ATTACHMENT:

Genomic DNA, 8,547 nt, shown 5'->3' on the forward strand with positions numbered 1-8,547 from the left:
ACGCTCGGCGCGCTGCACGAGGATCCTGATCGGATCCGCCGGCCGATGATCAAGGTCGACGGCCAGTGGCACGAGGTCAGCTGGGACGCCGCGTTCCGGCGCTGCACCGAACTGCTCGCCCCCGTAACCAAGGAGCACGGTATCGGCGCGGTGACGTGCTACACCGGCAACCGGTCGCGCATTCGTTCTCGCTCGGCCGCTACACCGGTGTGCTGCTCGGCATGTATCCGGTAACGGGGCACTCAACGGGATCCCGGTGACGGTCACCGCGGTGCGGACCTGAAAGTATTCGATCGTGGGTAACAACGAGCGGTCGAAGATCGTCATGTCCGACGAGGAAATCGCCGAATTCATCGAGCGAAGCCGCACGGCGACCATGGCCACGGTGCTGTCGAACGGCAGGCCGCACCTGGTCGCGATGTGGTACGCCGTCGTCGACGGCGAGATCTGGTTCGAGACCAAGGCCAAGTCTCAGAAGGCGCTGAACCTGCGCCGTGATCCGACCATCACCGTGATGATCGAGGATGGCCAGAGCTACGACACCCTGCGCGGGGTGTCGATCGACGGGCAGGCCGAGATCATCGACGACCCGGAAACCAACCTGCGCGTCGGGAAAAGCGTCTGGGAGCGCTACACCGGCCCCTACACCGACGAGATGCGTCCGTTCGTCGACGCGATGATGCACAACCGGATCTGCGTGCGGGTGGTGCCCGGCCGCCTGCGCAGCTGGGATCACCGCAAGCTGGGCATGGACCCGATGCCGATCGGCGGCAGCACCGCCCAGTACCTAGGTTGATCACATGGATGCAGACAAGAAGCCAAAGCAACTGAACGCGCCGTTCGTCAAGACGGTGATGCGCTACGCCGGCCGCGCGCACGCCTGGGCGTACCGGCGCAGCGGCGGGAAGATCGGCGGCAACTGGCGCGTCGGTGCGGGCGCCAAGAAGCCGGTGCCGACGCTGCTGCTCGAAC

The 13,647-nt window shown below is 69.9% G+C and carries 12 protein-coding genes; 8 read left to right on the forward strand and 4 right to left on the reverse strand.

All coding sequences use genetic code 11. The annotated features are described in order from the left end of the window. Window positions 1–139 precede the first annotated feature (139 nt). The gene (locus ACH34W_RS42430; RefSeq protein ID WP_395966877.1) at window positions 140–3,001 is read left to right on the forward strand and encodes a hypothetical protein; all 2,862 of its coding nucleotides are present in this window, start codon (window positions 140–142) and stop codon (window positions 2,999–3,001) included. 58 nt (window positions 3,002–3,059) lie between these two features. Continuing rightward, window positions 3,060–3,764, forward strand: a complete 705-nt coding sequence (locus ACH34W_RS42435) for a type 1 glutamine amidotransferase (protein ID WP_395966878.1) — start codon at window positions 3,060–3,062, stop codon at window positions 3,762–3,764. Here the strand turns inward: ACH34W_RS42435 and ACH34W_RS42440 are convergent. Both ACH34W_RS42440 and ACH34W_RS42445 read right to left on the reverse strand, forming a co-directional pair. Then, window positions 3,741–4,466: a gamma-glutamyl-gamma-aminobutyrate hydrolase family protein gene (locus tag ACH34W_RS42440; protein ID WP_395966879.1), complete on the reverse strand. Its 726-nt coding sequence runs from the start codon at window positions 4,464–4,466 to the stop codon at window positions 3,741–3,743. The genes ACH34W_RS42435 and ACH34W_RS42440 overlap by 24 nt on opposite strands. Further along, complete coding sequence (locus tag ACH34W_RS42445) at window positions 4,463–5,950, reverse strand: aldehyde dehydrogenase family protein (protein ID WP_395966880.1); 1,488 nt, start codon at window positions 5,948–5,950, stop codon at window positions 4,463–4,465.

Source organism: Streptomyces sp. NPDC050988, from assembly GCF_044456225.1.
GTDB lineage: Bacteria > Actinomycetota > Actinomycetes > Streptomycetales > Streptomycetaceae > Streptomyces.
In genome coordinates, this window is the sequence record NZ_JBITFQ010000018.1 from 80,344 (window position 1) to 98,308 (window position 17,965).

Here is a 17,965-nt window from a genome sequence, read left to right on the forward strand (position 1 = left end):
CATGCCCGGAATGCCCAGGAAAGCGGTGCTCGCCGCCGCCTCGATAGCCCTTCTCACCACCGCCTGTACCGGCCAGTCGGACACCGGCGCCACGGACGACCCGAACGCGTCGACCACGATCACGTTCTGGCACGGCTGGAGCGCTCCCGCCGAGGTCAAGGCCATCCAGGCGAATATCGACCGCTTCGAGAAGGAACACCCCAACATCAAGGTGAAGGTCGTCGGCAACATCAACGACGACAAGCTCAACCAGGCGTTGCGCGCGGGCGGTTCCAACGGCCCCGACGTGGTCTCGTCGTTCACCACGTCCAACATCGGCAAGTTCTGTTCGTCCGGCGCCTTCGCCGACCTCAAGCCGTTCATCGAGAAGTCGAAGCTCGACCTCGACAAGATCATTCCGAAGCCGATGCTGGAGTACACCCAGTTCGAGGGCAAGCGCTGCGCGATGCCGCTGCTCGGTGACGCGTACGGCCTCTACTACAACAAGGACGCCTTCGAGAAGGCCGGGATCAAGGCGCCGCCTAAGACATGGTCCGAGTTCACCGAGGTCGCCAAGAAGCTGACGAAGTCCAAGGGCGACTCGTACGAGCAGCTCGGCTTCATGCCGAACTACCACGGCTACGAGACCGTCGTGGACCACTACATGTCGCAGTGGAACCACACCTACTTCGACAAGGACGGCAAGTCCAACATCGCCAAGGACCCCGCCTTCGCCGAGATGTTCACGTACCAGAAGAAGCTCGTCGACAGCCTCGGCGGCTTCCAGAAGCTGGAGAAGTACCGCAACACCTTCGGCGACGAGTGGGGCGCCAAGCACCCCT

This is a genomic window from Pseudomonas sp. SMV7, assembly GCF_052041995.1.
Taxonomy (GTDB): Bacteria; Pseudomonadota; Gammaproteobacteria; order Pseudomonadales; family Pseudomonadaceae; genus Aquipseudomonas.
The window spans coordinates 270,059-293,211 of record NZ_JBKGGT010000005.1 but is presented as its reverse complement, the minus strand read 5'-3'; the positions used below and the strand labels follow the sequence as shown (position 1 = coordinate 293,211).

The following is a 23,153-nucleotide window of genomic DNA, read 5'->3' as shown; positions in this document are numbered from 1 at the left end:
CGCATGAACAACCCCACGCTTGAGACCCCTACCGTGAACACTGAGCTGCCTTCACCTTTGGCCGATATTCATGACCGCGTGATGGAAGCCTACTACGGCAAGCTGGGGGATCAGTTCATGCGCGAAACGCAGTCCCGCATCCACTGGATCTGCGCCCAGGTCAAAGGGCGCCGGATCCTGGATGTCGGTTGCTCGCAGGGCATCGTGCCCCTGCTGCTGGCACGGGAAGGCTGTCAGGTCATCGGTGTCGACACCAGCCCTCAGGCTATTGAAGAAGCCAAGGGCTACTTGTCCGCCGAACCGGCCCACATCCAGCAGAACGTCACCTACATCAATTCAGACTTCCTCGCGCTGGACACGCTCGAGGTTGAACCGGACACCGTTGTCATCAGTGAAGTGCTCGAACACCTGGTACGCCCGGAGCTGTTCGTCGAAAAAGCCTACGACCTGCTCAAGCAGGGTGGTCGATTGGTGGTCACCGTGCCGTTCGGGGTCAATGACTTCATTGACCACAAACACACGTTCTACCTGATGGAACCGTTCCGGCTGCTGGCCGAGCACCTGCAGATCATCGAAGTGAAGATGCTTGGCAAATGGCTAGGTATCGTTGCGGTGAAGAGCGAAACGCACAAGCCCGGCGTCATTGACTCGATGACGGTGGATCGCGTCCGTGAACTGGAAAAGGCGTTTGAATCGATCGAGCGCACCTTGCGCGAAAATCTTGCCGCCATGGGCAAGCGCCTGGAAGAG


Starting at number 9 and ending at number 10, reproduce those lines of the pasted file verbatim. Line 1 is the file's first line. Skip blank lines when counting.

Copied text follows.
CATGCCCGGAATGCCCAGGAAAGCGGTGCTCGCCGCCGCCTCGATAGCCCTTCTCACCACCGCCTGTACCGGCCAGTCGGACACCGGCGCCACGGACGACCCGAACGCGTCGACCACGATCACGTTCTGGCACGGCTGGAGCGCTCCCGCCGAGGTCAAGGCCATCCAGGCGAATATCGACCGCTTCGAGAAGGAACACCCCAACATCAAGGTGAAGGTCGTCGGCAACATCAACGACGACAAGCTCAACCAGGCGTTGCGCGCGGGCGGTTCCAACGGCCCCGACGTGGTCTCGTCGTTCACCACGTCCAACATCGGCAAGTTCTGTTCGTCCGGCGCCTTCGCCGACCTCAAGCCGTTCATCGAGAAGTCGAAGCTCGACCTCGACAAGATCATTCCGAAGCCGATGCTGGAGTACACCCAGTTCGAGGGCAAGCGCTGCGCGATGCCGCTGCTCGGTGACGCGTACGGCCTCTACTACAACAAGGACGCCTTCGAGAAGGCCGGGATCAAGGCGCCGCCTAAGACATGGTCCGAGTTCACCGAGGTCGCCAAGAAGCTGACGAAGTCCAAGGGCGACTCGTACGAGCAGCTCGGCTTCATGCCGAACTACCACGGCTACGAGACCGTCGTGGACCACTACATGTCGCAGTGGAACCACACCTACTTCGACAAGGACGGCAAGTCCAACATCGCCAAGGACCCCGCCTTCGCCGAGATGTTCACGTACCAGAAGAAGCTCGTCGACAGCCTCGGCGGCTTCCAGAAGCTGGAGAAGTACCGCAACACCTTCGGCGACGAGTGGGGCGCCAAGCACCCCT

This is a genomic window from Pseudomonas sp. SMV7, assembly GCF_052041995.1.